Visible to the public Spotlight on Lablet Research #6 - Contextual Integrity for Computer Systems Conflict Detection Enabled

Spotlight on Lablet Research #6 -

Project: Contextual Integrity for Computer Systems

Lablet: International Computer Science Institute
Participating Sub-Lablet: Cornell Tech

The overall goal of this research is to convert the philosophical theory of Contextual Integrity (CI) into terms computer scientists can use. Philosophers and computer scientists have different understandings of context, with philosophers focusing on abstract spheres of life, and computer scientists focusing on the concrete. The goal is to develop models of context and contextual integrity that meet computer scientists on their own truth.

Relevant research questions include accounting for privacy in the design of multi-use computer systems that cut across contexts; modeling the adaptation of contexts to changes in technologies; and determining how contextual integrity relates to differential privacy. The current organizing hypothesis is that contexts are defined by a purpose. The privacy norms of a context promote the purpose, and that purpose restrictions are ubiquitous. There are several possible models, including game models, Markov decision process (MDP) models, partially observable Markov decision process models, and multi-agent influence diagrams. Some of the challenges are that contexts don't exist in a vacuum, contexts might be in competition, privacy is multifaceted, and people often disagree. Potential outcomes are progressing on defining privacy, furthering accountability for big data systems that cut across contexts, and enabling policy governed privacy with respect to collaboration.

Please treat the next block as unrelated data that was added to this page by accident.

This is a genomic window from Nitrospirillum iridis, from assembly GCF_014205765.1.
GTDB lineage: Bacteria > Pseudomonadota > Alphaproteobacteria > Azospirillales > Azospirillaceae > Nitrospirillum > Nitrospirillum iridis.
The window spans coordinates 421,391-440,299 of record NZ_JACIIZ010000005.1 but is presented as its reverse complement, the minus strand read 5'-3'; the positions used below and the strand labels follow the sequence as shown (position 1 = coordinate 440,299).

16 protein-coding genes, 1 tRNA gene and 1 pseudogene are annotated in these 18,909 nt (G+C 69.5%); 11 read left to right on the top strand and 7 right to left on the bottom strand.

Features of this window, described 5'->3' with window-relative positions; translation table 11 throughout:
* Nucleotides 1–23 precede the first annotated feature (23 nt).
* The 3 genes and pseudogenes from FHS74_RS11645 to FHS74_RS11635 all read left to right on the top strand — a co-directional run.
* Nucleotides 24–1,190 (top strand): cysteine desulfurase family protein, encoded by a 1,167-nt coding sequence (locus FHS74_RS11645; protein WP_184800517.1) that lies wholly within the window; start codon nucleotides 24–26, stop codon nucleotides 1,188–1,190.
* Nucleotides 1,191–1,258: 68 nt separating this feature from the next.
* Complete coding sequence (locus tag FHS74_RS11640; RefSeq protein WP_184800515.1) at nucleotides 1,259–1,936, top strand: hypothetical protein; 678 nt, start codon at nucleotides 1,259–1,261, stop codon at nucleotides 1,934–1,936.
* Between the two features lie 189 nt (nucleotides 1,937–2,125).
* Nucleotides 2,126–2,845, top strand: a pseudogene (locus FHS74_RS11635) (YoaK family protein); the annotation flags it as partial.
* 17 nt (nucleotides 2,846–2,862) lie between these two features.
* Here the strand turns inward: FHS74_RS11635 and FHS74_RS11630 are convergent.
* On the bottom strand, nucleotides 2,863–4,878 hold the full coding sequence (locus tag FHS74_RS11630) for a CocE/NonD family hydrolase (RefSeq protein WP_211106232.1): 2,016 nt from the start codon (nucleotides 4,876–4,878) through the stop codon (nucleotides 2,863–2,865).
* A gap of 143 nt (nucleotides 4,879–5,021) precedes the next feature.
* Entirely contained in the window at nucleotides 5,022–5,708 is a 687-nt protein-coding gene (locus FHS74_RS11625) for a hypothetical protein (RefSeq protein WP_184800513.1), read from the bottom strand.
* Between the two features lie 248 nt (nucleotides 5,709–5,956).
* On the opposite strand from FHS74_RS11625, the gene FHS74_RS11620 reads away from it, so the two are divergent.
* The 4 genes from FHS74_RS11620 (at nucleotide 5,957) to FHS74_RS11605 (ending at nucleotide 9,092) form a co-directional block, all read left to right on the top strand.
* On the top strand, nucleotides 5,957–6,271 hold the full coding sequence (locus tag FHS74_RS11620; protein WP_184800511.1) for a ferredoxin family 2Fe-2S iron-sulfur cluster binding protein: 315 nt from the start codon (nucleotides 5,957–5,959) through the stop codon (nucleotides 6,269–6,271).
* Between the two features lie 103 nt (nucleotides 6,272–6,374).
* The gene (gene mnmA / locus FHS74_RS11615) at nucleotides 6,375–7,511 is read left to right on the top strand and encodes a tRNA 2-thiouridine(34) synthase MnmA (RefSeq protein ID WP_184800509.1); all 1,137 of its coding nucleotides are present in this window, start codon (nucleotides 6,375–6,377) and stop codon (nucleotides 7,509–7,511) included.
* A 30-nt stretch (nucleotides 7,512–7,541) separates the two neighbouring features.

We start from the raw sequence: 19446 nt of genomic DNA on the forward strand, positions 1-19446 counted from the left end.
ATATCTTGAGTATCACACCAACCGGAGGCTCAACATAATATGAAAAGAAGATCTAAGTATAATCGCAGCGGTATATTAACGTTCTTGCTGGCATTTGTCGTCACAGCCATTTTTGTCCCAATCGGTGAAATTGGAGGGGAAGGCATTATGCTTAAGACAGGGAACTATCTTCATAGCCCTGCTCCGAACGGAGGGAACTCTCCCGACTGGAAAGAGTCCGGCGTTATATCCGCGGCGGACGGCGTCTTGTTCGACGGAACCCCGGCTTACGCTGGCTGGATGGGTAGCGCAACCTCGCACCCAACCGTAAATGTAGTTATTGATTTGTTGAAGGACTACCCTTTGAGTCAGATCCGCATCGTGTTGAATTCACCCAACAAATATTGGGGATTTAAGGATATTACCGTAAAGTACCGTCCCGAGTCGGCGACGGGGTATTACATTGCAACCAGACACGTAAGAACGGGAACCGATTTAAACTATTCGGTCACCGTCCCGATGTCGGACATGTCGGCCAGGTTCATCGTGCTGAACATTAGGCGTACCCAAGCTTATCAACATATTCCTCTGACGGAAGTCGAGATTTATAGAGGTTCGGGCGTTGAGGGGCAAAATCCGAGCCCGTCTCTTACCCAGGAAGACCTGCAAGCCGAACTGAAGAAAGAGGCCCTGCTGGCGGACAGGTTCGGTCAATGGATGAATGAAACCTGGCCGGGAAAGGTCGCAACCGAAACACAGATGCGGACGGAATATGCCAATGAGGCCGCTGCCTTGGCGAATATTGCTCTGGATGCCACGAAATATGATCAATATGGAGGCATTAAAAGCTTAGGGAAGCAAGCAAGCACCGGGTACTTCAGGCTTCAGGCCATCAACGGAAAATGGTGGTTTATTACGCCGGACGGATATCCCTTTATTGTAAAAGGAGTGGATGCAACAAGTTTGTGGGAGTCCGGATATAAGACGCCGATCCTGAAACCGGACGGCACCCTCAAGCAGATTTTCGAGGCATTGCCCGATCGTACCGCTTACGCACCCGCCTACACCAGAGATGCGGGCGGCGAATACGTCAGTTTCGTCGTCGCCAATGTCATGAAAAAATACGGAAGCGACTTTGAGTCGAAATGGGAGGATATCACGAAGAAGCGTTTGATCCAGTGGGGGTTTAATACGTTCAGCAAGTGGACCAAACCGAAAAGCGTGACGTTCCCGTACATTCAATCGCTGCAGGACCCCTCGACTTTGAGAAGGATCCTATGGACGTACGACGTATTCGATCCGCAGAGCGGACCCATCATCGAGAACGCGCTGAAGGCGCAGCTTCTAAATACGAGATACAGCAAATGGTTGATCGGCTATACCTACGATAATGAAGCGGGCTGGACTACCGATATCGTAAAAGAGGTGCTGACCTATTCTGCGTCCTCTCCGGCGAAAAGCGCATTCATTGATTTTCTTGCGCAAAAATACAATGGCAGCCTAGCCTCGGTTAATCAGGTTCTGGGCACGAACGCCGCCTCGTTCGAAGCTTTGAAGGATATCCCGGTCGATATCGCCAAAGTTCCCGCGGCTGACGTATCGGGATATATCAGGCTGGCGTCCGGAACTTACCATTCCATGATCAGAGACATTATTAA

The research, led by Principal Investigator (PI) Michael Tschantz and Co-PI Helen Nissenbaum, seeks to create a formal representation of the contexts found in Contextual Integrity. Prior work has shown that the term "context" has been interpreted in a wide range of manners. The representation produced will serve as a reference model for not just comparing different interpretations but also for expressing what Helen Nissenbaum, the creator of Contextual Integrity, sees as the precise form of contexts in her theory. The representation will also serve as a starting point for adapting Contextual Integrity to the changing needs of computer science. The current focus is on how a context can be formed by smaller "sub-contexts" composing together. The working hypothesis is that the "values" of a sub-context may come from the purpose of the super-context.

The research team has started to translate the concept of context into a formal representation and has been working on a model of context in a formal representation similar to an MDP. After finding that the model was not flexible enough for accommodating disagreements about the state of a system, the researchers developed a new model that is more flexible by adding a layer of interpreted predicates between norms and states. The new model includes the possibility of values coming from a global context, to model deontological approaches to ethics.

The work surfaced that the notion of norms found in the theory of Contextual Integrity is difficult to precisely pin down, and the researchers will look more closely at the process that legitimates norms in hopes of providing an operational definition for at least legitimate ones. Their work on sub-contexts has found that a similar concept of sub-goals may be conceptually primary, and they are working toward a model of this prerequisite.

The CI framework is being used to abstract real-world communication exchanges into formally defined information flows where privacy policies describe sequences of admissible flows. CI enables decoupling (1) the syntactic extraction of flows from information exchanges; and (2) the enforcement of privacy policies on these flows. As an alternative to predominant approaches to privacy, which were ineffective against novel information practices enabled by IT, CI was able both to pinpoint sources of disruption and provide grounds for either accepting or rejecting them. Growing challenges from a burgeoning array of networked, sensor-enabled devices (IoT) and data-ravenous machine learning systems, similar in form though magnified in scope, call for renewed attention to theory.

Additional details on the project can be found here.